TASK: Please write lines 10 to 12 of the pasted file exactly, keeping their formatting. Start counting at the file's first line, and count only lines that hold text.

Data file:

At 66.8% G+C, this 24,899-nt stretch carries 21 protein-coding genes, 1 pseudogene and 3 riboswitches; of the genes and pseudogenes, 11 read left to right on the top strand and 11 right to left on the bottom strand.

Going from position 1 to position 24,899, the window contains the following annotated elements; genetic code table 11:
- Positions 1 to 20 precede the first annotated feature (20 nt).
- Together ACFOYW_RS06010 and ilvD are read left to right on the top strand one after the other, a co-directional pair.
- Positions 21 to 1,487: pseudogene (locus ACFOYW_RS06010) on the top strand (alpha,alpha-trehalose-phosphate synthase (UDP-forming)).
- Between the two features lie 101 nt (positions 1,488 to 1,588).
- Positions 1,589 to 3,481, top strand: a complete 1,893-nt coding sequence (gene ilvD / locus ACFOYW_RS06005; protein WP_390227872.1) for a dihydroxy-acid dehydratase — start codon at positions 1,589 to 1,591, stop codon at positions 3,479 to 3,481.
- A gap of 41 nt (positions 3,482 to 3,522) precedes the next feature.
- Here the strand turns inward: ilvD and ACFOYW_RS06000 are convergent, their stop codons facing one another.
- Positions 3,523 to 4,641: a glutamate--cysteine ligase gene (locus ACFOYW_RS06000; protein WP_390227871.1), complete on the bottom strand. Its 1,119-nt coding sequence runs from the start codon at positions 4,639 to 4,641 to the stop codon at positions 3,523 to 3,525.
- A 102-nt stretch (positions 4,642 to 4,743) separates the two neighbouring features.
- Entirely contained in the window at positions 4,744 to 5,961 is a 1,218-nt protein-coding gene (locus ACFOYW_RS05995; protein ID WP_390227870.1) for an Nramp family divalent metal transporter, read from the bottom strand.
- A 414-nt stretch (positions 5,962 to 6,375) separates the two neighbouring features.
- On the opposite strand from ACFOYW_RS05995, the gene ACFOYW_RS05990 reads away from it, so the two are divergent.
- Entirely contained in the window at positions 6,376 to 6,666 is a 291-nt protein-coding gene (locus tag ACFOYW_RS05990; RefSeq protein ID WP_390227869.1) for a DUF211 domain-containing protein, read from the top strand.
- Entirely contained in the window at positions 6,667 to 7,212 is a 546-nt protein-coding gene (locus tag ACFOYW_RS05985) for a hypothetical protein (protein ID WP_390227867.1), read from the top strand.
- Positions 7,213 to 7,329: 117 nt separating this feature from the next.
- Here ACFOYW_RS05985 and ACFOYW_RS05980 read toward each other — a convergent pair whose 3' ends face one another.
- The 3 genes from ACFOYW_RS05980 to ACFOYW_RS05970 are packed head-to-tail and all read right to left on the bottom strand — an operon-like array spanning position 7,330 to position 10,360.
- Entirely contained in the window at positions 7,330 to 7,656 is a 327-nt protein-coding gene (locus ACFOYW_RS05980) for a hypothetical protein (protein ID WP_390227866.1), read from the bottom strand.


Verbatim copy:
- Positions 3,523 to 4,641: a glutamate--cysteine ligase gene (locus ACFOYW_RS06000; protein WP_390227871.1), complete on the bottom strand. Its 1,119-nt coding sequence runs from the start codon at positions 4,639 to 4,641 to the stop codon at positions 3,523 to 3,525.
- A 102-nt stretch (positions 4,642 to 4,743) separates the two neighbouring features.
- Entirely contained in the window at positions 4,744 to 5,961 is a 1,218-nt protein-coding gene (locus ACFOYW_RS05995; protein ID WP_390227870.1) for an Nramp family divalent metal transporter, read from the bottom strand.